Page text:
We well show some files here and others you can download project example and browse them:

confg/jdbc.properties file

[BEGIN-CODE]
jdbc.driverClassName=org.hsqldb.jdbcDriver
jdbc.url=jdbc\:hsqldb\:mem\:jlnDatabase
jdbc.username=sa
jdbc.password=
jdbc.databasePlatform=org.eclipse.persistence.platform.database.HSQLPlatform
loadTimeWeaver.weaver=org.eclipse.equinox.weaving.springweaver.EquinoxAspectsLoadTimeWeaver
[END-CODE]

spring/core-data-cfg.xml file

[BEGIN-CODE]
<?xml version="1.0" encoding="UTF-8"?>
<beans xmlns="http://www.springframework.org/schema/beans"
       xmlns:xsi="http://www.w3.org/2001/XMLSchema-instance"
       xmlns:context="http://www.springframework.org/schema/context"
       xmlns:tx="http://www.springframework.org/schema/tx"
xsi:schemaLocation=
"http://www.springframework.org/schema/beans http://www.springframework.org/schema/beans/spring-beans.xsd
 <a href="http://www.springframework.org/schema/context">http://www.springframework.org/schema/context</a> http://www.springframework.org/schema/context/spring-context.xsd
             http://www.springframework.org/schema/tx http://www.springframework.org/schema/tx/spring-tx.xsd">

This configuration for using HSQL(8) as a database with "pooling" by using the DBCP(9) Component, note it has another secret and lets us continue our work in service component.

Service Component

We type a delicious code for crafting our component service, transactions, cache services, and also an interface for our services and implementation. We're also going to need some entities! We will do so quickly in the next section "Bored Story."

Bored Story: Domain

As we motioned, we'll do this quickly. I'm also too lazy to think of and type a BIG entity. For this reason we will use a ready entity from this article: http://www.vogella.de/articles/JavaPersistenceAPI/article.html. No need to guess what is!

Okay, we create another bundle for the entities component, we call it "jln-entities" and we create the entity Todo:

[BEGIN-CODE]
@Entity
public class Todo implements Serializable
{
       
       /**
        *
        */
       private static final long serialVersionUID = 1L;
       
       @Id
       @GeneratedValue(strategy = GenerationType.IDENTITY)
       private Long id;
       
       @Size(min=10, max=100)
       @Pattern(regexp="^#[\\w+\\s]+")
       private String summary;
       
       @Size(min=10, max=500)
       private String description;
 
       public Long getId()
       {
             return id;
       }
       
       public String getSummary() {
             return summary;
       }
 
       public void setSummary(String summary) {
             this.summary = summary;
       }
 
       public String getDescription() {
             return description;
       }
 
       public void setDescription(String description) {
             this.description = description;
       }
 
       @Override
       public String toString() {
             return "Todo [summary=" + summary + ", description=" + description
                           + "]";
       }
}
[END-CODE]

This is all, just notice "@Size,@Pattern" for validation. Next, we create a fragment for core component called "jln-persistence-1.0.0," which contains two directories 1.0.0 in "persistence," in META-INF folder. Remember this line in the core-data-cfg.xml file:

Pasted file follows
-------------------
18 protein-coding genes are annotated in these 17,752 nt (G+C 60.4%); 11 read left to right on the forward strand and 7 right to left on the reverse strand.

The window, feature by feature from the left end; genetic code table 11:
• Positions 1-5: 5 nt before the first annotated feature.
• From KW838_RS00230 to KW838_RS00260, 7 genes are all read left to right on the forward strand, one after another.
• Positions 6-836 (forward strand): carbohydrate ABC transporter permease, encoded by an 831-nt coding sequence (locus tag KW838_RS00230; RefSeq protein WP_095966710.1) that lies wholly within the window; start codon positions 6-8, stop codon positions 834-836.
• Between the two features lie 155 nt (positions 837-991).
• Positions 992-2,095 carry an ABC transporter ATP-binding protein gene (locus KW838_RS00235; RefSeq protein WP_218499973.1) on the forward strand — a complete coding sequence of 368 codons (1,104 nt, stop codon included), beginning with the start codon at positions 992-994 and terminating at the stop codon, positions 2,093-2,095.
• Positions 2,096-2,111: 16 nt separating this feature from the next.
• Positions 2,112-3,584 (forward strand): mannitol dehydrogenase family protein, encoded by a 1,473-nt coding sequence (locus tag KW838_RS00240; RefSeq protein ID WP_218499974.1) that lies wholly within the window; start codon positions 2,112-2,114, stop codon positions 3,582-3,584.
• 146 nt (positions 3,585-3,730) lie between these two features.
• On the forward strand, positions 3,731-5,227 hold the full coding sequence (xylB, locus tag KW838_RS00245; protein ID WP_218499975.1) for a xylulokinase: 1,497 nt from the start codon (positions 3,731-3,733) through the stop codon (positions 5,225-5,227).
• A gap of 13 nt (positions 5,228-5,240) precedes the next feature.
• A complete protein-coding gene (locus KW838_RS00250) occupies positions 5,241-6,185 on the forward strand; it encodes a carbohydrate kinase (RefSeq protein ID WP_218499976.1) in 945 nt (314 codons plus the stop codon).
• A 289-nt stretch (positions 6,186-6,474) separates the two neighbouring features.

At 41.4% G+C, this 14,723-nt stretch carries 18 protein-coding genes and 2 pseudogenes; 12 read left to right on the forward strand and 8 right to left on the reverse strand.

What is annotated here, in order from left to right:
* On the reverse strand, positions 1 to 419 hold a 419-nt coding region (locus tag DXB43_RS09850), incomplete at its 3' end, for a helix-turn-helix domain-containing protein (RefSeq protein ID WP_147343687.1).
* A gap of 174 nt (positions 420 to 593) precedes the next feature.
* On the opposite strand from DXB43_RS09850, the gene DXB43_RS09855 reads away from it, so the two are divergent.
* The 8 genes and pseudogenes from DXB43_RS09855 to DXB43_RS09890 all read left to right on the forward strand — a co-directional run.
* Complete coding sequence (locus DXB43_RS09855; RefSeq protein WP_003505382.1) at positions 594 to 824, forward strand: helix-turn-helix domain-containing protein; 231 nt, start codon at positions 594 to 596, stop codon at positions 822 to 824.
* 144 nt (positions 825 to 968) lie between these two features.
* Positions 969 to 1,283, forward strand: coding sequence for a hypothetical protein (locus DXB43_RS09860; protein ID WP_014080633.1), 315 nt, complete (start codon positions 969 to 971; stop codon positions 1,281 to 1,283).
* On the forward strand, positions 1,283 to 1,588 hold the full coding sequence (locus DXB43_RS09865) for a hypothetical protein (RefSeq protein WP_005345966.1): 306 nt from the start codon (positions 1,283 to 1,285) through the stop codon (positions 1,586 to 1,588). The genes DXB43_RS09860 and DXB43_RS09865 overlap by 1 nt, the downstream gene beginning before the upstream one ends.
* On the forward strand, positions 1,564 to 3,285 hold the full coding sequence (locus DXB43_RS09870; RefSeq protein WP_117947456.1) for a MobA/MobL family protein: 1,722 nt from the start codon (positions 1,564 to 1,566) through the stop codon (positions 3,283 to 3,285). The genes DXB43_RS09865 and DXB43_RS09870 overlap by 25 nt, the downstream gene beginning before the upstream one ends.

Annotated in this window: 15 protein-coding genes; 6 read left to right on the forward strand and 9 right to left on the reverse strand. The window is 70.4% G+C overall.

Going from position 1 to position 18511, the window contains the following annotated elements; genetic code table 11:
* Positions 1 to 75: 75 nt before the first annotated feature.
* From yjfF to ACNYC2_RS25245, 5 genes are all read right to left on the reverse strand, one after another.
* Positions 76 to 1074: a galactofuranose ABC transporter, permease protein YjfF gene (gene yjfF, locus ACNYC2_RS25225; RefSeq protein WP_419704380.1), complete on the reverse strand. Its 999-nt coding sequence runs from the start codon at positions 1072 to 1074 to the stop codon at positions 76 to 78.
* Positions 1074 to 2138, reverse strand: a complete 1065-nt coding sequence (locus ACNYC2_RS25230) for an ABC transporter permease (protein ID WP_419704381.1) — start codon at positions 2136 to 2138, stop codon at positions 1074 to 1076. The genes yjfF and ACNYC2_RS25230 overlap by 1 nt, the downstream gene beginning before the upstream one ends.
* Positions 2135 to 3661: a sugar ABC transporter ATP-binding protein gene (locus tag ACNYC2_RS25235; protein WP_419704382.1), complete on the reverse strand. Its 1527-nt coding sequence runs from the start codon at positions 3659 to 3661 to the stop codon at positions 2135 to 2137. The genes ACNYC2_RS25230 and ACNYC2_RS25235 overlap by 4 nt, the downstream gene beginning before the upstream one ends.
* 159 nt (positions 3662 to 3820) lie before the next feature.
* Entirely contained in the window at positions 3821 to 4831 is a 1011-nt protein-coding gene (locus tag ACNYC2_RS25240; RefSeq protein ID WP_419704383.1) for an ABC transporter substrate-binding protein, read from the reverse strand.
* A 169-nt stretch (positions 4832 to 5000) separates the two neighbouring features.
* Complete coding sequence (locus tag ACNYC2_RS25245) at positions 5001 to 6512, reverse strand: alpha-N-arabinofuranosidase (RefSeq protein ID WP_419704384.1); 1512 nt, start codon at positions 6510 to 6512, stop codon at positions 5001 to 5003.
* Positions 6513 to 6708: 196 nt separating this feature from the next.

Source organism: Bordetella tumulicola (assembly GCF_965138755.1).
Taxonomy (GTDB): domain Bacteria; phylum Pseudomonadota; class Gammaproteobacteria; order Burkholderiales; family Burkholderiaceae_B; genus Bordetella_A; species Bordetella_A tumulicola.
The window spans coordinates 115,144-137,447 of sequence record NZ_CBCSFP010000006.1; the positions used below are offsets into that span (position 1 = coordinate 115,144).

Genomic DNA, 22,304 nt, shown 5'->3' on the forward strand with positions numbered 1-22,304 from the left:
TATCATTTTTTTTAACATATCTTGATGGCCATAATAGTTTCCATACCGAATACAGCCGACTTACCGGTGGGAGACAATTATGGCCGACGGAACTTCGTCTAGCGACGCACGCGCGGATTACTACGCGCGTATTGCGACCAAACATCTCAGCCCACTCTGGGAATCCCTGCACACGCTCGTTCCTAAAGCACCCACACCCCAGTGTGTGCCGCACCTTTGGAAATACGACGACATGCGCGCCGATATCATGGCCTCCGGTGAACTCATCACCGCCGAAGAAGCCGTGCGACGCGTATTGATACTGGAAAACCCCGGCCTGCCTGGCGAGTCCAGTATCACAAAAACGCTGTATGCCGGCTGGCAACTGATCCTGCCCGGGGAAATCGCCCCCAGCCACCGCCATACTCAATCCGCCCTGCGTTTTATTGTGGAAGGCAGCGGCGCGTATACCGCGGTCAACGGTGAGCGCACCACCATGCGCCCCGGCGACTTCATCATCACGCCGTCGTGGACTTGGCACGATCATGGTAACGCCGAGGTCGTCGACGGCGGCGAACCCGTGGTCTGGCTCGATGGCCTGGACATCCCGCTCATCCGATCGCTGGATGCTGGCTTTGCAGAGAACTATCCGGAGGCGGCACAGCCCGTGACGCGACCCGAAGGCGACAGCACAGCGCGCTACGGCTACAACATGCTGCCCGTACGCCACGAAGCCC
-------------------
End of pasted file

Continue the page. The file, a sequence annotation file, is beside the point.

[BEGIN-CODE]
<property name="persistenceXmlLocation" value="classpath*:/META-INF/persistence/**/persistence.xml"></property>
[END-CODE]

We put the file called persistence.xml in folder 1.0.0 with very simple configuration:

[BEGIN-CODE]
<?xml version="1.0" encoding="UTF-8" ?
<persistence xmlns:xsi="http://www.w3.org/2001/XMLSchema-instance"
       xsi:schemaLocation=
"http://java.sun.com/xml/ns/persistence http://java.sun.com/xml/ns/persistence/persistence_2_0.xsd"
       version="2.0" xmlns="http://java.sun.com/xml/ns/persistence">
       <persistence-unit name="jln" transaction-type="RESOURCE_LOCAL">
             <class>com.cp.adrabi.jln.model.Todo</class>
       </persistence-unit>
</persistence>
[END-CODE]

Finished! We back to our service, for CRUD Todo after exporting package "com.cp.adrabi.jln.model," we add this line in the MANIFEST file for bundle “jln-entities”:

[BEGIN-CODE]
 
Export-Package: com.cp.adrabi.jln.model
 
[END-CODE]

Finally our Todo service implementation is completed too, by adding cache annotations:

[BEGIN-CODE]
@Service("todoService")
@Transactional
@Repository
public class TodoServiceImpl implements TodoService
{
 
       private final static String SELECT_ALL_TODO = "select t from Todo t";
       
       @PersistenceContext
       private EntityManager entityManager;
       
       @Override
       @Cacheable(cacheName="todoCache")
       public Todo getTodoById(Long id)
       {
             return this.entityManager.find(Todo.class, id);
       }
 
       @Override
       @Cacheable(cacheName="todoCache")
       public List<Todo> getListTodo()
       {
             return this.entityManager.createQuery( SELECT_ALL_TODO, Todo.class).getResultList();
       }
 
       @Override
       @TriggersRemove(cacheName="todoCache",removeAll=true, when=When.AFTER_METHOD_INVOCATION)
       public void saveTodo(Todo todo)